If Mr. Harper is serious about making this Parliament work, we will be open to working with him. Canadians want this Parliament to be productive and the NDP’s listening, but we will not move backwards on the progressive values we were elected to represent.

Who’s questioning whether or not Harper wants this Parliament to work? What are the odds that Harper wants to orchestrate his own defeat on his first Throne Speech? Please.

Otherwise, it looks good. The NDP appears to be onside already.

With the NDP and Independent André Arthur, the Conservatives have a majority of votes needed to pass the speech.

It appears that the Conservatives have some backup in Gilles Duceppe and the Bloc as well…

C’est un discours du Trône élaboré clairement dans le but d’éviter la controverse que nous a livré aujourd’hui le premier ministre Stephen Harper. Il s’agit d’un discours sans surprise et sans aspérité, n’apportant pas davantage de précisions ou d’échéanciers sur les intentions du gouvernement conservateur quant à la mise en oeuvre de ses priorités

(It’s a Throne Speech that set out clearly in the goal of avoiding controversy that Stephen Harper delivered to us today. It is a speech without surprises and without asperity, it doesn’t bring the advantage of neither details nor timelines for the implementation of the priorities of the Conservative government.)

The throne speech hasn’t obviously hasn’t upset the Bloc.

The Liberals are in automatic opposition mode:

Prime Minister Stephen Harper today laid out his Conservative government’s limited agenda for the 39th Parliament, reiterating the Conservatives’ five top priorities from the campaign and adding two new priorities: federalism and international obligations. Despite these additions, Harper’s speech ignored many key national issues and failed to present a comprehensive national vision for the future of Canada. Harper’s speech ignored many key national issues and failed to present a comprehensive national vision for the future of Canada.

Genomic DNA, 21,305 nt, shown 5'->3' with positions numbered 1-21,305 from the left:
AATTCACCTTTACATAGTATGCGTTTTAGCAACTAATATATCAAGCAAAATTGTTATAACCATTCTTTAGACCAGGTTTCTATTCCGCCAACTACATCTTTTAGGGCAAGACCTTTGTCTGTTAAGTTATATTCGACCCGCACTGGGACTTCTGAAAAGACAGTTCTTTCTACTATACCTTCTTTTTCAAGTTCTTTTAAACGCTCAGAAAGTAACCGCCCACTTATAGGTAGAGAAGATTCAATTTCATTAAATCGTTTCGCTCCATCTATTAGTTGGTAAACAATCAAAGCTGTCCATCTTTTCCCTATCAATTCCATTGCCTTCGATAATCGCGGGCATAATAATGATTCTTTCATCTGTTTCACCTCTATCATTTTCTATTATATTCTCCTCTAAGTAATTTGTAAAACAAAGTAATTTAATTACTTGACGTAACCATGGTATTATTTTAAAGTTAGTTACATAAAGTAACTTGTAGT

One of the key Liberal talking points is that this PM is only focusing on five priorities. During the election campaign, Conservative researches sent out a press release outlining 56 items that Paul Martin had either declared his #1 priority or a priority that he deemed very, very important. Canadians elected Stephen Harper and his five point plan. The throne speech outlined it again today.

In the Liberal release today, the environmental failings of this 2 month-old government was criticized:

Reneging on Canada’s Kyoto commitments to deal with climate change and the environmental degradation to Canada’s air, land and waters;

Scott Brison is the Liberal critic on the environment. Mr. Brison opposed the Kyoto protocol.